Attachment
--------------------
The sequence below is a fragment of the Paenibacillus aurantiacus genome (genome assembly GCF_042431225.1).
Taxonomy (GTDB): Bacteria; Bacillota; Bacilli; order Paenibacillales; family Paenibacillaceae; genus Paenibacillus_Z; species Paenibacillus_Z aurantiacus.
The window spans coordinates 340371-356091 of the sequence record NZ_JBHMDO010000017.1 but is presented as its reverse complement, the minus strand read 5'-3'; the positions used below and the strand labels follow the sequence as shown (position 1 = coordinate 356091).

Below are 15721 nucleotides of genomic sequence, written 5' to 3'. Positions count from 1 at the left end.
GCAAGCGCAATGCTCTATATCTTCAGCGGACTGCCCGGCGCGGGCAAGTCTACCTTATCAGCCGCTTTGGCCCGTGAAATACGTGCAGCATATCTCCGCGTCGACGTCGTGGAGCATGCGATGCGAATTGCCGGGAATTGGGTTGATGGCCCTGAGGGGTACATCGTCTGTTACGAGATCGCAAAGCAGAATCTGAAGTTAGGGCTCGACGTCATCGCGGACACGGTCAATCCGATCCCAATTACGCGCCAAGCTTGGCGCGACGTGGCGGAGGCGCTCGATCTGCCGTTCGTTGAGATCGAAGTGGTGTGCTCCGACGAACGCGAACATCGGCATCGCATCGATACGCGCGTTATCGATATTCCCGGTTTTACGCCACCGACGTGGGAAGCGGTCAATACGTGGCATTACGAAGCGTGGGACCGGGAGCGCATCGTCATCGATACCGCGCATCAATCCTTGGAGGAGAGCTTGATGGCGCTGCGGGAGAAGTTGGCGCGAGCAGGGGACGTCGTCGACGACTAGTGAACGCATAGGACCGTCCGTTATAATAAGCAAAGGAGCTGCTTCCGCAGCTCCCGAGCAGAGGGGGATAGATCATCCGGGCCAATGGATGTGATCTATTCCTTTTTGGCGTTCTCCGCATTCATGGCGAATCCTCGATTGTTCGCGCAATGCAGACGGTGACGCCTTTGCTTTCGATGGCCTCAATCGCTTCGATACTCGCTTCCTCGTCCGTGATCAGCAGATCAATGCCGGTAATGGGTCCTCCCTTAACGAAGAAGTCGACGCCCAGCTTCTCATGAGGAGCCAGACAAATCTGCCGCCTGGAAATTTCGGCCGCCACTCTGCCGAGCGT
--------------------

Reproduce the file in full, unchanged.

The sequence below is a fragment of the Paenibacillus aurantiacus genome (genome assembly GCF_042431225.1).
Taxonomy (GTDB): Bacteria; Bacillota; Bacilli; order Paenibacillales; family Paenibacillaceae; genus Paenibacillus_Z; species Paenibacillus_Z aurantiacus.
The window spans coordinates 340371-356091 of the sequence record NZ_JBHMDO010000017.1 but is presented as its reverse complement, the minus strand read 5'-3'; the positions used below and the strand labels follow the sequence as shown (position 1 = coordinate 356091).

Below are 15721 nucleotides of genomic sequence, written 5' to 3'. Positions count from 1 at the left end.
GCAAGCGCAATGCTCTATATCTTCAGCGGACTGCCCGGCGCGGGCAAGTCTACCTTATCAGCCGCTTTGGCCCGTGAAATACGTGCAGCATATCTCCGCGTCGACGTCGTGGAGCATGCGATGCGAATTGCCGGGAATTGGGTTGATGGCCCTGAGGGGTACATCGTCTGTTACGAGATCGCAAAGCAGAATCTGAAGTTAGGGCTCGACGTCATCGCGGACACGGTCAATCCGATCCCAATTACGCGCCAAGCTTGGCGCGACGTGGCGGAGGCGCTCGATCTGCCGTTCGTTGAGATCGAAGTGGTGTGCTCCGACGAACGCGAACATCGGCATCGCATCGATACGCGCGTTATCGATATTCCCGGTTTTACGCCACCGACGTGGGAAGCGGTCAATACGTGGCATTACGAAGCGTGGGACCGGGAGCGCATCGTCATCGATACCGCGCATCAATCCTTGGAGGAGAGCTTGATGGCGCTGCGGGAGAAGTTGGCGCGAGCAGGGGACGTCGTCGACGACTAGTGAACGCATAGGACCGTCCGTTATAATAAGCAAAGGAGCTGCTTCCGCAGCTCCCGAGCAGAGGGGGATAGATCATCCGGGCCAATGGATGTGATCTATTCCTTTTTGGCGTTCTCCGCATTCATGGCGAATCCTCGATTGTTCGCGCAATGCAGACGGTGACGCCTTTGCTTTCGATGGCCTCAATCGCTTCGATACTCGCTTCCTCGTCCGTGATCAGCAGATCAATGCCGGTAATGGGTCCTCCCTTAACGAAGAAGTCGACGCCCAGCTTCTCATGAGGAGCCAGACAAATCTGCCGCCTGGAAATTTCGGCCGCCACTCTGCCGAGCGT